WERKEN: THE MAPUCHE MESSENGER Interview with Bernardo Oyarzún
Carolina Castro Jorquera
The werken is the mouthpiece of a community; it is the Mapudungun word for “messenger”—one who bears the word. Oyarzún’s work recalls a crushed and humiliated community, but also the tenacious strength of the only peoples that were not vanquished by the dominant power. Throughout the following interview, the view proposed by this Mapuche artist declares that we are standing before a living nation. For this reason, Oyarzún’s work takes on the quality of a kind of mission and, in the 21st century, renders him the bearer of a message that will make it to the Old World, undoubtedly with the support of the ancients, so that in the context of contemporary art, Werken can be read not only as a denunciation, but also as a gesture of solidarity with the struggle of all peoples.
CAROLINA CASTRO (RAIL): Let’s start at the beginning. What is Werken about? How did it come to be?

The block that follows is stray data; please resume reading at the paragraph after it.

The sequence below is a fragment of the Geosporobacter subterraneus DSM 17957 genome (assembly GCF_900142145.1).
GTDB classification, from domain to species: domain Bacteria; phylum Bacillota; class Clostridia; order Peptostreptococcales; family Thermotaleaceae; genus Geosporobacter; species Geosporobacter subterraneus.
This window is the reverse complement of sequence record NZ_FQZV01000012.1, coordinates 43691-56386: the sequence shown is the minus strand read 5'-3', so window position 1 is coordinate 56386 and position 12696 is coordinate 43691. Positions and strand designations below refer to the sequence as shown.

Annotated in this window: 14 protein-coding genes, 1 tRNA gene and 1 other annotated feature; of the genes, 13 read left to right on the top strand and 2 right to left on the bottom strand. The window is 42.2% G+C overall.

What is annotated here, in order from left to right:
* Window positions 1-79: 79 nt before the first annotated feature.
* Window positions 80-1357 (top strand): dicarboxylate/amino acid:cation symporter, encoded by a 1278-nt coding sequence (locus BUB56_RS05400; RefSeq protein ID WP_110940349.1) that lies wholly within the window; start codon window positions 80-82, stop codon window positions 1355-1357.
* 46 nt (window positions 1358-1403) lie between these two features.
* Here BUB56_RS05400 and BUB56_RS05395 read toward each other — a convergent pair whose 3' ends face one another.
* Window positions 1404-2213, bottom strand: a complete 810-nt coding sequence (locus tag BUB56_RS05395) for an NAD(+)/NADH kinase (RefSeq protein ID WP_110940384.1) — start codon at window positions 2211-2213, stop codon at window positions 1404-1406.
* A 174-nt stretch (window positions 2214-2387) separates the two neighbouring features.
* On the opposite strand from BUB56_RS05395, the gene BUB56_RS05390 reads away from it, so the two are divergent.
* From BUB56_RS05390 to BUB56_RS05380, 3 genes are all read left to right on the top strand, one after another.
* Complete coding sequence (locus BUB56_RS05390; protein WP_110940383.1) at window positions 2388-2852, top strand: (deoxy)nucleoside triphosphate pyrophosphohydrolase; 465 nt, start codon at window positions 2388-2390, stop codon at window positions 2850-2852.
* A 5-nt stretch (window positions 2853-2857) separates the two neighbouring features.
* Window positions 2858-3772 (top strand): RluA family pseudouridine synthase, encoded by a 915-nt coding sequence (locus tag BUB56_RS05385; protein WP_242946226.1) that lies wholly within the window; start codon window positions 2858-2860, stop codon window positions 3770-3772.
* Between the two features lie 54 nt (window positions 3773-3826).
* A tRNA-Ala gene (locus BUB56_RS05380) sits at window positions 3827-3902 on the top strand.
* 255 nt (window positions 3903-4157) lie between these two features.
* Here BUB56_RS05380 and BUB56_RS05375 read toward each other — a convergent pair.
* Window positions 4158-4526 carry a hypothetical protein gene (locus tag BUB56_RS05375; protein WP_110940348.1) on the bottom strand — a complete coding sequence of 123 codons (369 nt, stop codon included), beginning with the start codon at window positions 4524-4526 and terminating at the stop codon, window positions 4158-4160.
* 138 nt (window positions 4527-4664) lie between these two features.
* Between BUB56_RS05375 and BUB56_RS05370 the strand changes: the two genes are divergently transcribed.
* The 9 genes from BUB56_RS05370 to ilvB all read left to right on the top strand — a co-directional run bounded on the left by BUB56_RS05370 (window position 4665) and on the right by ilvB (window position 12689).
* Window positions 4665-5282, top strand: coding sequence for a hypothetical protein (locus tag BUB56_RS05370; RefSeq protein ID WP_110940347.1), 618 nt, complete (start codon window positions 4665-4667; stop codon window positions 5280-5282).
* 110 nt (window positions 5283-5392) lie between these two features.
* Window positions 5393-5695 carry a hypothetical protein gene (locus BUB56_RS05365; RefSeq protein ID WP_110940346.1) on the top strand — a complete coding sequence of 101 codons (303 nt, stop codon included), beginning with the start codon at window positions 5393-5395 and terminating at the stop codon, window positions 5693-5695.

BERNARDO OYARZÚN: In order to know what it’s about, I think it’s important for me to tell you how Werken began. [Curator] Ticio Escobar extended an invitation to me to do a project specifically for the Chilean Pavilion in the Venice Biennale about “the Mapuche question,” as he called it. After that, he sent me a very beautiful curatorial excerpt that put me in check—I felt I had to accept the invitation. I began to imagine a piece. I started to look for the Mapuche imaginaries with which I’d already worked, for example, with the curator Beatriz Bustos for the project Souvenir, where I made totems of color. In this search I came to the kollong (masks), which have a theatrical and ceremonial use, and I sent Ticio a sketch. At first I proposed to work with Mapuche surnames—this has a very relevant connotation for me, from a territorial perspective. I think that these surnames are bastions of the Mapuche territory as toponymy, even though the erasure of many of them and the transformation of others has led to the survival of around seven thousand surnames of Mapuche origin. But the toponymy has maintained itself almost intact in its indigenous denomination—I find this significant.